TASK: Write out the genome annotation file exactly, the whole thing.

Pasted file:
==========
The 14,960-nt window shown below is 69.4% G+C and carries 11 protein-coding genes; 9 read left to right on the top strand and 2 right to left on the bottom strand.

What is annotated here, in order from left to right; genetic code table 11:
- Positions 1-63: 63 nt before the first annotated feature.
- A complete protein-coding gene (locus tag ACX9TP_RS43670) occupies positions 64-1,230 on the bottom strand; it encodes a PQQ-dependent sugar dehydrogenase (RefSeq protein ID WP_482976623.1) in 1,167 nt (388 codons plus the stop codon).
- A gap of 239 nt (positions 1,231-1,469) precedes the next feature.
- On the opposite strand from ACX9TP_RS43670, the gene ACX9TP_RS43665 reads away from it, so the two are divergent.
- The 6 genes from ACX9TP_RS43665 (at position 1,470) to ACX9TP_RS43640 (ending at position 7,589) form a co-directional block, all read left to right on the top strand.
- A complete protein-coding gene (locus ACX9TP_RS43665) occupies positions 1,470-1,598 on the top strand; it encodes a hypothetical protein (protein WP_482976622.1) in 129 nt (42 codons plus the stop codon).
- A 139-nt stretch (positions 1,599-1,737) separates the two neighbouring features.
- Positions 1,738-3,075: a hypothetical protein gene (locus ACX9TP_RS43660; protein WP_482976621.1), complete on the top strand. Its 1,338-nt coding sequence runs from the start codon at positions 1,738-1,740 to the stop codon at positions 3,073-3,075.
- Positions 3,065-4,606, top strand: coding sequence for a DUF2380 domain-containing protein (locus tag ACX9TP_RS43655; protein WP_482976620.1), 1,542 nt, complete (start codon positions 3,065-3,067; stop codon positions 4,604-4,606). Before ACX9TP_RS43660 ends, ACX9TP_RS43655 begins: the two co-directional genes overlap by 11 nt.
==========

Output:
The 14,960-nt window shown below is 69.4% G+C and carries 11 protein-coding genes; 9 read left to right on the top strand and 2 right to left on the bottom strand.

What is annotated here, in order from left to right; genetic code table 11:
- Positions 1-63: 63 nt before the first annotated feature.
- A complete protein-coding gene (locus tag ACX9TP_RS43670) occupies positions 64-1,230 on the bottom strand; it encodes a PQQ-dependent sugar dehydrogenase (RefSeq protein ID WP_482976623.1) in 1,167 nt (388 codons plus the stop codon).
- A gap of 239 nt (positions 1,231-1,469) precedes the next feature.
- On the opposite strand from ACX9TP_RS43670, the gene ACX9TP_RS43665 reads away from it, so the two are divergent.
- The 6 genes from ACX9TP_RS43665 (at position 1,470) to ACX9TP_RS43640 (ending at position 7,589) form a co-directional block, all read left to right on the top strand.
- A complete protein-coding gene (locus ACX9TP_RS43665) occupies positions 1,470-1,598 on the top strand; it encodes a hypothetical protein (protein WP_482976622.1) in 129 nt (42 codons plus the stop codon).
- A 139-nt stretch (positions 1,599-1,737) separates the two neighbouring features.
- Positions 1,738-3,075: a hypothetical protein gene (locus ACX9TP_RS43660; protein WP_482976621.1), complete on the top strand. Its 1,338-nt coding sequence runs from the start codon at positions 1,738-1,740 to the stop codon at positions 3,073-3,075.
- Positions 3,065-4,606, top strand: coding sequence for a DUF2380 domain-containing protein (locus tag ACX9TP_RS43655; protein WP_482976620.1), 1,542 nt, complete (start codon positions 3,065-3,067; stop codon positions 4,604-4,606). Before ACX9TP_RS43660 ends, ACX9TP_RS43655 begins: the two co-directional genes overlap by 11 nt.